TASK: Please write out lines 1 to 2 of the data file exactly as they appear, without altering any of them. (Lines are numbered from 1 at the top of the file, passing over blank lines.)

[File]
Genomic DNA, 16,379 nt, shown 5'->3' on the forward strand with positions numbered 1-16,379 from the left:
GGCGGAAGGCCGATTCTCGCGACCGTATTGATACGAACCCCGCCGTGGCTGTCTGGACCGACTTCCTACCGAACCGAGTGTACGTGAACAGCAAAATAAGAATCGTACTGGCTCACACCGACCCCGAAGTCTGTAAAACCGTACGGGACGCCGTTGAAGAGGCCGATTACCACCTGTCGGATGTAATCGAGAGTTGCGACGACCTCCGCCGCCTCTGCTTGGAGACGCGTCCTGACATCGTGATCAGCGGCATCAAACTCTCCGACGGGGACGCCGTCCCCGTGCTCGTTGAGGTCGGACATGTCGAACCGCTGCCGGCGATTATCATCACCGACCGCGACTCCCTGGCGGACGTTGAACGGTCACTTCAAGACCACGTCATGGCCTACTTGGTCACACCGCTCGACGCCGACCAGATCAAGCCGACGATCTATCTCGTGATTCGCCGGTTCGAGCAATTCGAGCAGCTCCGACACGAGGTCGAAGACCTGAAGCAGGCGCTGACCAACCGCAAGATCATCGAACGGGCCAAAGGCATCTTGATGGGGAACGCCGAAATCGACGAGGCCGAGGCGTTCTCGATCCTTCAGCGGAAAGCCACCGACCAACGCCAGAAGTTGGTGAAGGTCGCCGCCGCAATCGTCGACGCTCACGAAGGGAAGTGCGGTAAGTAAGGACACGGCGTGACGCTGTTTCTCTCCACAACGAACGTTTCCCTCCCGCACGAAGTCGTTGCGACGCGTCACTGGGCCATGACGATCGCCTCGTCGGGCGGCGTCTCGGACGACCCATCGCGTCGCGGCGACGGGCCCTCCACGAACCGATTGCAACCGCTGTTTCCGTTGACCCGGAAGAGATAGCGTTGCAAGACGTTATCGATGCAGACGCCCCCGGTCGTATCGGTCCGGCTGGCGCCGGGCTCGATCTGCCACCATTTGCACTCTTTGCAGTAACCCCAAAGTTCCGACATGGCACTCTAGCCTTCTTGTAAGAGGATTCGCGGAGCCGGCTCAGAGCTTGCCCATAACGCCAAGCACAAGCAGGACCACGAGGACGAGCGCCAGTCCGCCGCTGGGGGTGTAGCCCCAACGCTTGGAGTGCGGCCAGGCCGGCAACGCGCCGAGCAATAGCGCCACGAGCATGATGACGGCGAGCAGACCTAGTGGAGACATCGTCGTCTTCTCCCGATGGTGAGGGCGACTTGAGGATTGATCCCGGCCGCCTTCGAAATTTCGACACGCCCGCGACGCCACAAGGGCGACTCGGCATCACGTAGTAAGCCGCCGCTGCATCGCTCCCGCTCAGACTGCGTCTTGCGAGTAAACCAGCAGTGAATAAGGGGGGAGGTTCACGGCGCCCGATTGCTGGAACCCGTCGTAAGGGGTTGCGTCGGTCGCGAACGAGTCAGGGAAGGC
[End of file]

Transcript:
Genomic DNA, 16,379 nt, shown 5'->3' on the forward strand with positions numbered 1-16,379 from the left:
GGCGGAAGGCCGATTCTCGCGACCGTATTGATACGAACCCCGCCGTGGCTGTCTGGACCGACTTCCTACCGAACCGAGTGTACGTGAACAGCAAAATAAGAATCGTACTGGCTCACACCGACCCCGAAGTCTGTAAAACCGTACGGGACGCCGTTGAAGAGGCCGATTACCACCTGTCGGATGTAATCGAGAGTTGCGACGACCTCCGCCGCCTCTGCTTGGAGACGCGTCCTGACATCGTGATCAGCGGCATCAAACTCTCCGACGGGGACGCCGTCCCCGTGCTCGTTGAGGTCGGACATGTCGAACCGCTGCCGGCGATTATCATCACCGACCGCGACTCCCTGGCGGACGTTGAACGGTCACTTCAAGACCACGTCATGGCCTACTTGGTCACACCGCTCGACGCCGACCAGATCAAGCCGACGATCTATCTCGTGATTCGCCGGTTCGAGCAATTCGAGCAGCTCCGACACGAGGTCGAAGACCTGAAGCAGGCGCTGACCAACCGCAAGATCATCGAACGGGCCAAAGGCATCTTGATGGGGAACGCCGAAATCGACGAGGCCGAGGCGTTCTCGATCCTTCAGCGGAAAGCCACCGACCAACGCCAGAAGTTGGTGAAGGTCGCCGCCGCAATCGTCGACGCTCACGAAGGGAAGTGCGGTAAGTAAGGACACGGCGTGACGCTGTTTCTCTCCACAACGAACGTTTCCCTCCCGCACGAAGTCGTTGCGACGCGTCACTGGGCCATGACGATCGCCTCGTCGGGCGGCGTCTCGGACGACCCATCGCGTCGCGGCGACGGGCCCTCCACGAACCGATTGCAACCGCTGTTTCCGTTGACCCGGAAGAGATAGCGTTGCAAGACGTTATCGATGCAGACGCCCCCGGTCGTATCGGTCCGGCTGGCGCCGGGCTCGATCTGCCACCATTTGCACTCTTTGCAGTAACCCCAAAGTTCCGACATGGCACTCTAGCCTTCTTGTAAGAGGATTCGCGGAGCCGGCTCAGAGCTTGCCCATAACGCCAAGCACAAGCAGGACCACGAGGACGAGCGCCAGTCCGCCGCTGGGGGTGTAGCCCCAACGCTTGGAGTGCGGCCAGGCCGGCAACGCGCCGAGCAATAGCGCCACGAGCATGATGACGGCGAGCAGACCTAGTGGAGACATCGTCGTCTTCTCCCGATGGTGAGGGCGACTTGAGGATTGATCCCGGCCGCCTTCGAAATTTCGACACGCCCGCGACGCCACAAGGGCGACTCGGCATCACGTAGTAAGCCGCCGCTGCATCGCTCCCGCTCAGACTGCGTCTTGCGAGTAAACCAGCAGTGAATAAGGGGGGAGGTTCACGGCGCCCGATTGCTGGAACCCGTCGTAAGGGGTTGCGTCGGTCGCGAACGAGTCAGGGAAGGC